GOAL brings cloud computing to 1,500 aid workers worldwide

18 Jun 2012

John Purdy, CEO, Ergo, and Robert Lacey, IT manager, GOAL

International aid agency GOAL has deployed cloud computing technology to some 1,500 aid workers in 13 of the world’s poorest and most deprived countries. The deployment by Ergo is one of the biggest Microsoft 365 deployments to go live so far.

Since its inception, GOAL has spent in excess of €720m on humanitarian programmes in more than 50 countries. More than 2,300 GOALies and many thousands of local staff have worked in the developing world on GOAL’s behalf and the organisation has responded to every major humanitarian disaster since 1977.

A combination of out-of-the-box applications and customised Ergo solutions have seen aid workers improve their personal productivity by as much as 20pc, according to Rob Lacey, IT manager in GOAL.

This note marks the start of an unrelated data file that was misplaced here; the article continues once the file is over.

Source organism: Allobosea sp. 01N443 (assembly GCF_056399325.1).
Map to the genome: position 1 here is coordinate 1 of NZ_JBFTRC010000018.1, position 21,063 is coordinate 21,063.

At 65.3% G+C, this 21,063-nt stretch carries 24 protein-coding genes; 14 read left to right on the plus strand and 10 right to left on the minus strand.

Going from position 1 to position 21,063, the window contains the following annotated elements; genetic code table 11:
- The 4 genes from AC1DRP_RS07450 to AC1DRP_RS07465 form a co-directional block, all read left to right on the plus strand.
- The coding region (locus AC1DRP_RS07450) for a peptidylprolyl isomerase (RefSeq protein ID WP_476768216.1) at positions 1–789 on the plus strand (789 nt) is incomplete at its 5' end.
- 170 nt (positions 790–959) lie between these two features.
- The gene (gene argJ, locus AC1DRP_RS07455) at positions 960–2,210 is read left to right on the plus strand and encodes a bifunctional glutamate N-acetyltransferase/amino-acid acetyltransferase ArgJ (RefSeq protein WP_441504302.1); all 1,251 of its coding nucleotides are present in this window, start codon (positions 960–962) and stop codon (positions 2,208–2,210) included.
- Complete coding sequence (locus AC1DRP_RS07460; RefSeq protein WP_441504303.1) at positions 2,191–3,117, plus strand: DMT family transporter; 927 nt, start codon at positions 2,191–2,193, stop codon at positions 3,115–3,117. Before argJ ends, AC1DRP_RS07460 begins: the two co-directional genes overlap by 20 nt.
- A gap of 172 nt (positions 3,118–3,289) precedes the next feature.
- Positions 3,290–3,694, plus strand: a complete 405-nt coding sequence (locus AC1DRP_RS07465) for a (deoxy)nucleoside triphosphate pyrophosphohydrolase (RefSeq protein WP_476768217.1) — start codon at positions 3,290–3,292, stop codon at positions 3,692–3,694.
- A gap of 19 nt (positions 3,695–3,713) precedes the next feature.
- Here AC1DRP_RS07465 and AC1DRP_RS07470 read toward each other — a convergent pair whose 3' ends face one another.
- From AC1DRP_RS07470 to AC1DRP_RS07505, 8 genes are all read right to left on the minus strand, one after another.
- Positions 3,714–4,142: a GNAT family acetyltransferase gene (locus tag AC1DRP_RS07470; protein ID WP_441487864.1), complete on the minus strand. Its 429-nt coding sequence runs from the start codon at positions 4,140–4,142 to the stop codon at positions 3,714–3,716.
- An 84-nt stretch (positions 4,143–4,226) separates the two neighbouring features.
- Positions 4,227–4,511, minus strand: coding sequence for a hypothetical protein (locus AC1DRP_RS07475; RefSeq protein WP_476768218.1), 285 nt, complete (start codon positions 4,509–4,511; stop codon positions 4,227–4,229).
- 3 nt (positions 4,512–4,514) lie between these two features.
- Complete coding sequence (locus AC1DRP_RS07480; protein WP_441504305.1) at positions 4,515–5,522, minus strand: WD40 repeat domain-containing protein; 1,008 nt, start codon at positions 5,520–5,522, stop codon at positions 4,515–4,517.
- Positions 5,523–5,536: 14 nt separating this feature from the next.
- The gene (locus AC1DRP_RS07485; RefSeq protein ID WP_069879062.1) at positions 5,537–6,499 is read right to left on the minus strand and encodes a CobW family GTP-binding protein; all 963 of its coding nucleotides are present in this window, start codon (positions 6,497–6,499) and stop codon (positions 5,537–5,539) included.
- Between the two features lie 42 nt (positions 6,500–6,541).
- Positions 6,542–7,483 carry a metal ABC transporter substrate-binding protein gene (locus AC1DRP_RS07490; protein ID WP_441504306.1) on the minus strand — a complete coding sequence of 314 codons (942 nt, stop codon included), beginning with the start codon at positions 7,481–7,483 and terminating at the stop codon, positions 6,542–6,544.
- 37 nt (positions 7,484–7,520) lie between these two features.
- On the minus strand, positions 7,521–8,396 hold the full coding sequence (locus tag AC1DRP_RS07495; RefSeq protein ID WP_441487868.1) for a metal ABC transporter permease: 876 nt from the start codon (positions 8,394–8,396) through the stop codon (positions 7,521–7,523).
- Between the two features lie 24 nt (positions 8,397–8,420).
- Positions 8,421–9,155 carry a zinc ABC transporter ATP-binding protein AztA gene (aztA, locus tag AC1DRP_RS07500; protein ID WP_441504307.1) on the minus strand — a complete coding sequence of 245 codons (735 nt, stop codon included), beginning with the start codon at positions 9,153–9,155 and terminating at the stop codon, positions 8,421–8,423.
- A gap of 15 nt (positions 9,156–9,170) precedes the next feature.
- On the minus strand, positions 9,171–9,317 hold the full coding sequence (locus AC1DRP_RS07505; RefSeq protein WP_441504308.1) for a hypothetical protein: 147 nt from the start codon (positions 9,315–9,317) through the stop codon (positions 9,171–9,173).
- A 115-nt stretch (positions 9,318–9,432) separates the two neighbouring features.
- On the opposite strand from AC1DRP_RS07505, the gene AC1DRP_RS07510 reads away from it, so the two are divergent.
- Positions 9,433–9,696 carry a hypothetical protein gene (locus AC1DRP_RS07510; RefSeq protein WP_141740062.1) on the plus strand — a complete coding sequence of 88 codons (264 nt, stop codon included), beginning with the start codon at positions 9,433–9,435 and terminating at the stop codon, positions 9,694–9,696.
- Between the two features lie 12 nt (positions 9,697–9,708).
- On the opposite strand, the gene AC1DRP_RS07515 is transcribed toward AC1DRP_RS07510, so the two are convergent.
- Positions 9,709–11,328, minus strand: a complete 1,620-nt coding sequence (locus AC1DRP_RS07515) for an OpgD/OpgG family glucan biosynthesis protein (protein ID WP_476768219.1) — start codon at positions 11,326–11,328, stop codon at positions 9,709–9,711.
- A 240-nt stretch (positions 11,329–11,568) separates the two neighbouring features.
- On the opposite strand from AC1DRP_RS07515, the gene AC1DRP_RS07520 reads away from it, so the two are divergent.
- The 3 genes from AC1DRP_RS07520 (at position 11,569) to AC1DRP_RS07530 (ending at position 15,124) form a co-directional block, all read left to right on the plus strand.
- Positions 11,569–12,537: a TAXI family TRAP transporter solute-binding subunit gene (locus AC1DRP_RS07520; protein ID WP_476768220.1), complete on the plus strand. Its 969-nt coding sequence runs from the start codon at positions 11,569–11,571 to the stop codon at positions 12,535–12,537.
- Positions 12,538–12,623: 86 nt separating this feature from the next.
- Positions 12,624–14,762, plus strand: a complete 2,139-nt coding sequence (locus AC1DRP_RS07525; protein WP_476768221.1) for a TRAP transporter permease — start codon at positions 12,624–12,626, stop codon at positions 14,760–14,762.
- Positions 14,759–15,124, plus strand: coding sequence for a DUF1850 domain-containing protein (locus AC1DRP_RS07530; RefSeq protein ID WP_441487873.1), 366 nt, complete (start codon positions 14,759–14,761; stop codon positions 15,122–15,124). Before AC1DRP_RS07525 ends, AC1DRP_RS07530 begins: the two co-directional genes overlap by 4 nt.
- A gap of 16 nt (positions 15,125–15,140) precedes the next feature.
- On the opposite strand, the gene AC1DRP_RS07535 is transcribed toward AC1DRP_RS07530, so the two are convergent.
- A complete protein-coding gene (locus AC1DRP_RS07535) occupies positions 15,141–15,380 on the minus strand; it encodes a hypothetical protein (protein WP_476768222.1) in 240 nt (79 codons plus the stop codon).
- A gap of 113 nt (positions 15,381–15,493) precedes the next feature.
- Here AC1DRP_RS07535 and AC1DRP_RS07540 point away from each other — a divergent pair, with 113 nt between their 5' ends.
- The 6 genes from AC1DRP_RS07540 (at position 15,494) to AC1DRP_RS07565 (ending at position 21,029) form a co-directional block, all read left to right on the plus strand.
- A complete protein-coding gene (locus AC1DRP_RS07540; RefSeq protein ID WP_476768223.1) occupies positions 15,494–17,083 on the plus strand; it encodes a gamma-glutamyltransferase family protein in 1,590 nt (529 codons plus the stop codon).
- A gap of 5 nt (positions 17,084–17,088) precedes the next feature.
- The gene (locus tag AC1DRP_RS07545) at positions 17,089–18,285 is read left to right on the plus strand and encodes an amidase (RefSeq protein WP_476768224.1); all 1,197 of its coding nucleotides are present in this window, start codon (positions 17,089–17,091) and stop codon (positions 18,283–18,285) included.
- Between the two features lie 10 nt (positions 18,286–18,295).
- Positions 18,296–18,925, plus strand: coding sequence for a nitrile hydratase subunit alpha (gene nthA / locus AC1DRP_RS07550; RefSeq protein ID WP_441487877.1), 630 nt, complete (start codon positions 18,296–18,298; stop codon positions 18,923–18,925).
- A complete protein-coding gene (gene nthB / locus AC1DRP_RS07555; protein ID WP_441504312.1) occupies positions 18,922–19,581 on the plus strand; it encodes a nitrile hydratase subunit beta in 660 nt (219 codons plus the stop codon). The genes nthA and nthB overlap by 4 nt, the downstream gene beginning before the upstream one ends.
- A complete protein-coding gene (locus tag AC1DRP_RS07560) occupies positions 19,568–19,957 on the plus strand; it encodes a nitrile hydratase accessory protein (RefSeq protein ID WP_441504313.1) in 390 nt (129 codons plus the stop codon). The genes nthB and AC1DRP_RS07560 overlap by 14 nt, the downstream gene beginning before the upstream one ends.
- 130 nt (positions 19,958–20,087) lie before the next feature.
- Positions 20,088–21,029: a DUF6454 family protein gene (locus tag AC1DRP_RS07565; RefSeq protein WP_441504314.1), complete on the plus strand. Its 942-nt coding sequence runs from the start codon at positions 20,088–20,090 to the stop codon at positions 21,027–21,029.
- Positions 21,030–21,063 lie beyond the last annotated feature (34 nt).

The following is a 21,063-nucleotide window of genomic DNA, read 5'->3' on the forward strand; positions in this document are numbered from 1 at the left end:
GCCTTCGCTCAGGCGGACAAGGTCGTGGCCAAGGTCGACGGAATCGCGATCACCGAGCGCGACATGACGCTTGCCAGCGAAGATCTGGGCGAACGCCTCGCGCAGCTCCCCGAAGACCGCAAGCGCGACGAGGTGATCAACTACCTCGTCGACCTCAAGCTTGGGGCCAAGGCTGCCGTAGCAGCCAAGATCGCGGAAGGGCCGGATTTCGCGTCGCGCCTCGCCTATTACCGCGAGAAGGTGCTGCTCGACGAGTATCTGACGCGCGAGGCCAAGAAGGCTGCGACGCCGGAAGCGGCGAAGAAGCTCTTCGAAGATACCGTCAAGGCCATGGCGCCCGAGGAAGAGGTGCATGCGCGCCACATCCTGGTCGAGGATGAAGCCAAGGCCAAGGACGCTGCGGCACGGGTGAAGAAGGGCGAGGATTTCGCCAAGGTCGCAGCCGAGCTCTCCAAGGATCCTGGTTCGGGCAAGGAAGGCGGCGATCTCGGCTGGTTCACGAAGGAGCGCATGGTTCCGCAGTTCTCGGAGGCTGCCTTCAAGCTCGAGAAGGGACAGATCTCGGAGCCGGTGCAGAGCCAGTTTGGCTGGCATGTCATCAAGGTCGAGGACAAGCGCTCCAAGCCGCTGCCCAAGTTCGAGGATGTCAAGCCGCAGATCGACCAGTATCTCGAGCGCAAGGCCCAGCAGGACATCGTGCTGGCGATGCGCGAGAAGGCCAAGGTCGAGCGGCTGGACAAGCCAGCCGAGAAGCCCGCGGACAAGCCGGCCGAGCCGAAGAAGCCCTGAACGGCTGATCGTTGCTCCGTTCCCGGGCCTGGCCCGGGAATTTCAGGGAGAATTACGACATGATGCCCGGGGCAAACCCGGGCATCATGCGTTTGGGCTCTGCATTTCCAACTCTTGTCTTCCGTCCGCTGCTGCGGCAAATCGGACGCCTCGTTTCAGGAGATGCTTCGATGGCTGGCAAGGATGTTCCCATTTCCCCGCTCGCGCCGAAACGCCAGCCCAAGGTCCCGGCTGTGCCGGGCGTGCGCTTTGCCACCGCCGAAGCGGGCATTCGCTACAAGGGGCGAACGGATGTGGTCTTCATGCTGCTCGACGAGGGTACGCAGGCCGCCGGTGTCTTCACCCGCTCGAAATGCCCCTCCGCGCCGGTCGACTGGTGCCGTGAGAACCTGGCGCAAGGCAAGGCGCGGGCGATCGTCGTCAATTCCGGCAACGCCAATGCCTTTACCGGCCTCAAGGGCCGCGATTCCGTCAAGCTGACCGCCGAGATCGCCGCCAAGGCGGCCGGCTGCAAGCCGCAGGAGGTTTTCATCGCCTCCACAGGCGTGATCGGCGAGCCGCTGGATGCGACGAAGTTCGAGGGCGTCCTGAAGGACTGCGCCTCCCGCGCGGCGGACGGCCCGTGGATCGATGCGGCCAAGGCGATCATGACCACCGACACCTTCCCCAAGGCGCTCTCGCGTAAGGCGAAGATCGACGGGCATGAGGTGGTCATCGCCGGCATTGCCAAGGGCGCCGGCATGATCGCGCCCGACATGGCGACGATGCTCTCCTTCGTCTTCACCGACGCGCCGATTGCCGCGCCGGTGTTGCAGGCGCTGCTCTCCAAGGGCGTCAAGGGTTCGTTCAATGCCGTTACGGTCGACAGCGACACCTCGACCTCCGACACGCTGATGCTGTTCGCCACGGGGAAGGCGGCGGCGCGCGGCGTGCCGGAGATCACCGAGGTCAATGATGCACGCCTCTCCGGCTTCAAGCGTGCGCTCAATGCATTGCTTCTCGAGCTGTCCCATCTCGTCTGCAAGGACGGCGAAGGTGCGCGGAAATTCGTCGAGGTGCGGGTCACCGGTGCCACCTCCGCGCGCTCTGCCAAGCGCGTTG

“Multiply that by 1,500 and you’re talking about saving hundreds of thousands of euros,” he said.  

The full range of applications in Office 365 has been deployed to overcome the challenges faced by the aid agency. Field workers use Lync for instant messaging and sharing desktops from remote corners of the world. They access SharePoint collaboration software, creating a pool of knowledge that avoids wasting time solving problems that may already have been solved.  

Grant management system

The cumulative effect of having all information hosted in a central repository means a field worker can go into a new country much better prepared. They can identify and search out colleagues who have been there before or access information in country mini-sites to get a better understanding of a place.

A Grant Management System, built by Ergo and integrated with GOAL’s accounting package, has helped achieve better governance.

GOAL can share reports more easily, not just with its workers but also among donors like the Irish and US governments, showing them how funds are spent on the ground.

John Kennedy is a journalist who served as editor of Silicon Republic for 17 years